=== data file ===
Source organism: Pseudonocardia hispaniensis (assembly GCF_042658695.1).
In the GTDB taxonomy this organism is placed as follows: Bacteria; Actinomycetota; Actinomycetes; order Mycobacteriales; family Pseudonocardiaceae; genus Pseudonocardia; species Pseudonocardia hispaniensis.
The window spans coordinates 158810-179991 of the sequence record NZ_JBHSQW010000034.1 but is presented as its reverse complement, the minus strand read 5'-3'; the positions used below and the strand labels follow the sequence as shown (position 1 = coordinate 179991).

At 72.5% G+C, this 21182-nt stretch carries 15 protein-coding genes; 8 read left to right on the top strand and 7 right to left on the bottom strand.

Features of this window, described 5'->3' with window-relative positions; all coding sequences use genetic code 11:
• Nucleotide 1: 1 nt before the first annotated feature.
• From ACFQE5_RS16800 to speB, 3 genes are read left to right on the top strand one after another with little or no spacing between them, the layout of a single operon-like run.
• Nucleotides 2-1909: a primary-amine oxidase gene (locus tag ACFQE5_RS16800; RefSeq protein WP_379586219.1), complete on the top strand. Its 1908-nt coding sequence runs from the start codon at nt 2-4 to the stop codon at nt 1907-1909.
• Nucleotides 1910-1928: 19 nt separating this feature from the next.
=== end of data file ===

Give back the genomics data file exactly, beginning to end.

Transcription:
Source organism: Pseudonocardia hispaniensis (assembly GCF_042658695.1).
In the GTDB taxonomy this organism is placed as follows: Bacteria; Actinomycetota; Actinomycetes; order Mycobacteriales; family Pseudonocardiaceae; genus Pseudonocardia; species Pseudonocardia hispaniensis.
The window spans coordinates 158810-179991 of the sequence record NZ_JBHSQW010000034.1 but is presented as its reverse complement, the minus strand read 5'-3'; the positions used below and the strand labels follow the sequence as shown (position 1 = coordinate 179991).

At 72.5% G+C, this 21182-nt stretch carries 15 protein-coding genes; 8 read left to right on the top strand and 7 right to left on the bottom strand.

Features of this window, described 5'->3' with window-relative positions; all coding sequences use genetic code 11:
• Nucleotide 1: 1 nt before the first annotated feature.
• From ACFQE5_RS16800 to speB, 3 genes are read left to right on the top strand one after another with little or no spacing between them, the layout of a single operon-like run.
• Nucleotides 2-1909: a primary-amine oxidase gene (locus tag ACFQE5_RS16800; RefSeq protein WP_379586219.1), complete on the top strand. Its 1908-nt coding sequence runs from the start codon at nt 2-4 to the stop codon at nt 1907-1909.
• Nucleotides 1910-1928: 19 nt separating this feature from the next.